(Photo by Flickr user Brian Gratwicke, used under a Creative Commons license)
Overfishing is a global problem, one that the Baltimore area knows well, with annual quotas in place to protect the Chesapeake Bay’s crab population.
Now the U.S. State Department is turning to local coders, as it casts around for tech solutions to the ocean’s environmental woes.
The Fishackathon takes place this weekend at the National Aquarium, one of five aquariums nationwide hosting the event. The Baltimore hackathon will be held from 6 p.m. Friday to noon Saturday.
“Coders and fisherers may seem like unlikely partners, but technology-driven solutions provide the reach and agility necessary to respond to fisheries’ challenges now and in the future,” State Department official Thomas Debass wrote in a blog post about the event. “Through the Fishackathons, we are looking to create new advocates for small-scalable and sustainable fisheries and to create new tools to transform their work towards more sustainable practices.”
Laura Bankey, the National Aquarium’s director of conservation, said Thursday that 55 people had registered for the Baltimore event.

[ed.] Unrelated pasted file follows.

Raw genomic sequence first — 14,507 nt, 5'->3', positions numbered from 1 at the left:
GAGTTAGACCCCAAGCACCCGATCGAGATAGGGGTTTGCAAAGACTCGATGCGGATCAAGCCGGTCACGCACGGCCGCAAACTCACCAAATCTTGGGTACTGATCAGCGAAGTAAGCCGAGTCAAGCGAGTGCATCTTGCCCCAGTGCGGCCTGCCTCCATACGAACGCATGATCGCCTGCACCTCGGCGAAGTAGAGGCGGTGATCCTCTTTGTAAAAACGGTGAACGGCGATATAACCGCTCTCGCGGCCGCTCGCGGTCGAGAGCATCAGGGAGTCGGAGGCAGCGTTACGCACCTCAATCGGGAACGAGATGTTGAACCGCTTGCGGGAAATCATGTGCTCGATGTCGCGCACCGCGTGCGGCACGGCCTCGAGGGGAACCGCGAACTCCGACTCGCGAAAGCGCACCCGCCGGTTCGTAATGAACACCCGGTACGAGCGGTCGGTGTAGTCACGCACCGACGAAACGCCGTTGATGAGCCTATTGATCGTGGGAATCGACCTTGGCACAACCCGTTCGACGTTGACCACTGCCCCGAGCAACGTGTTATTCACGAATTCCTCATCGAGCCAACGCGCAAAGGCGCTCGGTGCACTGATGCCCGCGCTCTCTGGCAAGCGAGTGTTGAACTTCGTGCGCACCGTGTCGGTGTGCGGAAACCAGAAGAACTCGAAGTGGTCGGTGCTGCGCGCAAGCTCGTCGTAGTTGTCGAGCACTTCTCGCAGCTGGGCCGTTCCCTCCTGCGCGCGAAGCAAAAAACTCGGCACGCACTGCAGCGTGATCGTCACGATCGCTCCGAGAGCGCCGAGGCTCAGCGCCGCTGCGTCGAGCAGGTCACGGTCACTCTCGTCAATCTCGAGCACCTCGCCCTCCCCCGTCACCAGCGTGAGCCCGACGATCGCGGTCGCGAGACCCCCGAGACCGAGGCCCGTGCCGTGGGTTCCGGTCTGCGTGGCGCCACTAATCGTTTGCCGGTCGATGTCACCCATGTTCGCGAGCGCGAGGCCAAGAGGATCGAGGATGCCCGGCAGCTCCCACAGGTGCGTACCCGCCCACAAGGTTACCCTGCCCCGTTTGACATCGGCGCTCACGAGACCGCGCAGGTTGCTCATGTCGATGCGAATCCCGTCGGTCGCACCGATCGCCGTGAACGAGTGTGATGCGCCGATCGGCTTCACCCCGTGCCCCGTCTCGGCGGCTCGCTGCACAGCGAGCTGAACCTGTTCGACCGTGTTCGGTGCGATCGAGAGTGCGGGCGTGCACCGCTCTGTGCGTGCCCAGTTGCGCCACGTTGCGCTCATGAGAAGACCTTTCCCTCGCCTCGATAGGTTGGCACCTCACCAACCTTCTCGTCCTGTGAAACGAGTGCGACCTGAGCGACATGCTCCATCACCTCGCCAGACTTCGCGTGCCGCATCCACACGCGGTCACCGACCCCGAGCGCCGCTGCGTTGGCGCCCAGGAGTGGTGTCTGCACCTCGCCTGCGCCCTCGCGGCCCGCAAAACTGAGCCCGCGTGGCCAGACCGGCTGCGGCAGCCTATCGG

“A real good turnout, much more than I expected for the first time here in Baltimore,” she added.
Bankey says the Fishackathon is an important opportunity.
“Technology, if done properly, could be used as an incredibly effective tool in a variety of ways when it comes to sustainable fisheries,” Bankey said. That includes “reporting illegal fishing and having accurate catch counts for fishermen so we can look at quotas on a real-time basis,” she said.
The program for the Baltimore Fishackathon includes remarks from the National Aquarium’s chief conservation officer, Eric Schwaab, Bankey and officials from the State Department, World Bank and USAID. (There’s also a nighttime, behind-the-scenes tour of the Shark Alley Exhibit.)
Prizes including cash, a trip to the Philippines and three months of membership in the virtual accelerator VentureHive.
Bankey added that Schwaab, a former National Oceanic and Atmospheric Administration official, will also be participating in the State Department’s Our Ocean Conference next week.